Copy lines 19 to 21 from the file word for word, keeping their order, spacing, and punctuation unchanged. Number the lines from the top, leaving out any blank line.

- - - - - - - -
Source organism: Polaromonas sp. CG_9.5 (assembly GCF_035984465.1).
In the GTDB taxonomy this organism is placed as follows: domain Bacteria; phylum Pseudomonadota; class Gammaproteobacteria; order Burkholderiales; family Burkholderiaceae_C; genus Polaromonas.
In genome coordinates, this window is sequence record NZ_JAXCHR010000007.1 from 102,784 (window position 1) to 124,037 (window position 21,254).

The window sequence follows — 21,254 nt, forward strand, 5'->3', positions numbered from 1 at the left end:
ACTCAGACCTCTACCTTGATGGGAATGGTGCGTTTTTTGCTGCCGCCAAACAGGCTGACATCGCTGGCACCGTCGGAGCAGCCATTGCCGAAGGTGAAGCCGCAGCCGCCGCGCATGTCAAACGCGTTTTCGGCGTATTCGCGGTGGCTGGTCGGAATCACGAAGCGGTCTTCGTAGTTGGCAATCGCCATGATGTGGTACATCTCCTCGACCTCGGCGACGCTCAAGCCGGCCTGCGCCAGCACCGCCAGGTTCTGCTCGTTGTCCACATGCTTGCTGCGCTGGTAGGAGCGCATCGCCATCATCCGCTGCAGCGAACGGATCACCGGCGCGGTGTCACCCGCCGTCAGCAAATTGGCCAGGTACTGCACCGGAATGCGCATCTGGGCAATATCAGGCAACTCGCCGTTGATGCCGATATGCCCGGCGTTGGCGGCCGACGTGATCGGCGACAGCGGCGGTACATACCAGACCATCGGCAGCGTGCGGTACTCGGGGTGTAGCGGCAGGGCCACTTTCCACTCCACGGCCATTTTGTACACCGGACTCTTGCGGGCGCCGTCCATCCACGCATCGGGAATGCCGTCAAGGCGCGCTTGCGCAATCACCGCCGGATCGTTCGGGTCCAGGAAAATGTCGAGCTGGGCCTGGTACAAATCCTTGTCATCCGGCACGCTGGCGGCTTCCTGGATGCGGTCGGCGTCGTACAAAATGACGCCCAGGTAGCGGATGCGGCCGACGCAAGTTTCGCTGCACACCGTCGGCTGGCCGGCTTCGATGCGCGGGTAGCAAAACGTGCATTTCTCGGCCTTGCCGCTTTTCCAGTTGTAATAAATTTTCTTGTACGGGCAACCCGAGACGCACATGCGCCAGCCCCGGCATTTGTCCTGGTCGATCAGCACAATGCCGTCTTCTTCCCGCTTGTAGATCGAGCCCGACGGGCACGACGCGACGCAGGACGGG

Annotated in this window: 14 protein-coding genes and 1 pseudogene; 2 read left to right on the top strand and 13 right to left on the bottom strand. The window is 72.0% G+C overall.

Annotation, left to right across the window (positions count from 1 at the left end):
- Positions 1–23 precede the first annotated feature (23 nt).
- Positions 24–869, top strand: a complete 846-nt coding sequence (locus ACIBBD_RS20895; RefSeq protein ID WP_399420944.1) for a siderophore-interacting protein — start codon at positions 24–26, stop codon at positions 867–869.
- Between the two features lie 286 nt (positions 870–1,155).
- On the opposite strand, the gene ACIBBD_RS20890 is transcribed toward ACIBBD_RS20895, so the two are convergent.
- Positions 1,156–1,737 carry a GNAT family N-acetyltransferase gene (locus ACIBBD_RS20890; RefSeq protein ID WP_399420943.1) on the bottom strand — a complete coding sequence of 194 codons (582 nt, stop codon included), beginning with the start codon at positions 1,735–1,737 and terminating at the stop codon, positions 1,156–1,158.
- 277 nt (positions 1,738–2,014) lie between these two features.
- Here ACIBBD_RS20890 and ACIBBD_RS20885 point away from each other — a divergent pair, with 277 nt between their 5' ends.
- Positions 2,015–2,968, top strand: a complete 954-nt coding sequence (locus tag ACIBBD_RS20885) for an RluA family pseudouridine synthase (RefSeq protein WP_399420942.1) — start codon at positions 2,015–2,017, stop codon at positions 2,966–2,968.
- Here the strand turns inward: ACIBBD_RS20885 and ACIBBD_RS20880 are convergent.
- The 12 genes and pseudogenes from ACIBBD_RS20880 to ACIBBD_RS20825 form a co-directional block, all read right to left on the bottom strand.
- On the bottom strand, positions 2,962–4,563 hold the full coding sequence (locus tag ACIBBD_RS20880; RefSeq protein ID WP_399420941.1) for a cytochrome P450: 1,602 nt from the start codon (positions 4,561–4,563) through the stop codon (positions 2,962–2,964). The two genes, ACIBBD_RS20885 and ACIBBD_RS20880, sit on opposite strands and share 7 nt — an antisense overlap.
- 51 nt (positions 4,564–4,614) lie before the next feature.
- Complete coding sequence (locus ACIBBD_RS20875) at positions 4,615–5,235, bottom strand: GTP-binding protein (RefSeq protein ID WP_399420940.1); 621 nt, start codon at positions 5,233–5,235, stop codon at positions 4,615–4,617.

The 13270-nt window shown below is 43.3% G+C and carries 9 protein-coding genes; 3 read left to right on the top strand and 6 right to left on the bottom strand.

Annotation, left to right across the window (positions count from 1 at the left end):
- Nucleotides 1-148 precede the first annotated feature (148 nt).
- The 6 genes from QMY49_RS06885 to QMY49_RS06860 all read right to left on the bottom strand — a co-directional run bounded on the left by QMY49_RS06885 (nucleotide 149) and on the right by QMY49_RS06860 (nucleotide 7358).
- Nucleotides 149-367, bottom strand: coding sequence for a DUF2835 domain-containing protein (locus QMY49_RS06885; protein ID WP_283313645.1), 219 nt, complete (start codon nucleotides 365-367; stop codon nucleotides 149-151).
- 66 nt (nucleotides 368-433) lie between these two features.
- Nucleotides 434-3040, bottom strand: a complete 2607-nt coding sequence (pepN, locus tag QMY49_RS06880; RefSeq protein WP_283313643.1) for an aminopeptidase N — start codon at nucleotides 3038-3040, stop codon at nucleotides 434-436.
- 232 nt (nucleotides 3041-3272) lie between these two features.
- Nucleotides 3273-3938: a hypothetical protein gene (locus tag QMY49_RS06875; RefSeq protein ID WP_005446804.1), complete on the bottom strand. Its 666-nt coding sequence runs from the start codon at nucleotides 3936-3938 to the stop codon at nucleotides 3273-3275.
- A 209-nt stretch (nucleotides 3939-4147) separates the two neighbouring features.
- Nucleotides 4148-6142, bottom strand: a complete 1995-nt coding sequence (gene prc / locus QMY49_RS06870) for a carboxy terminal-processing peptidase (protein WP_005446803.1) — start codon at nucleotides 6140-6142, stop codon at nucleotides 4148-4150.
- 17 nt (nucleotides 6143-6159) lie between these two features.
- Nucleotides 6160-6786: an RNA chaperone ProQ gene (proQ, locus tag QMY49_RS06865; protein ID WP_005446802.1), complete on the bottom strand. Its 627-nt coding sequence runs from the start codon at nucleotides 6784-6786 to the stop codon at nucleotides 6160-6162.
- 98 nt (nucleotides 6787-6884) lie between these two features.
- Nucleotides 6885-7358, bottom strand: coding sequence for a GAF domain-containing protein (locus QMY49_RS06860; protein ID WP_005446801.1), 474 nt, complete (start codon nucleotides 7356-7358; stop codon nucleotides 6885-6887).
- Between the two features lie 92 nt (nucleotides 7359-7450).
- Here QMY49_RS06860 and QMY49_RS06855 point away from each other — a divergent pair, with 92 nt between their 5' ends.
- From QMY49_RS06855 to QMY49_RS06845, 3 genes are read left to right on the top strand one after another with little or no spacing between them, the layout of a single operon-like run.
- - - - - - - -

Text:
- 51 nt (positions 4,564–4,614) lie before the next feature.
- Complete coding sequence (locus ACIBBD_RS20875) at positions 4,615–5,235, bottom strand: GTP-binding protein (RefSeq protein ID WP_399420940.1); 621 nt, start codon at positions 5,233–5,235, stop codon at positions 4,615–4,617.

The 13270-nt window shown below is 43.3% G+C and carries 9 protein-coding genes; 3 read left to right on the top strand and 6 right to left on the bottom strand.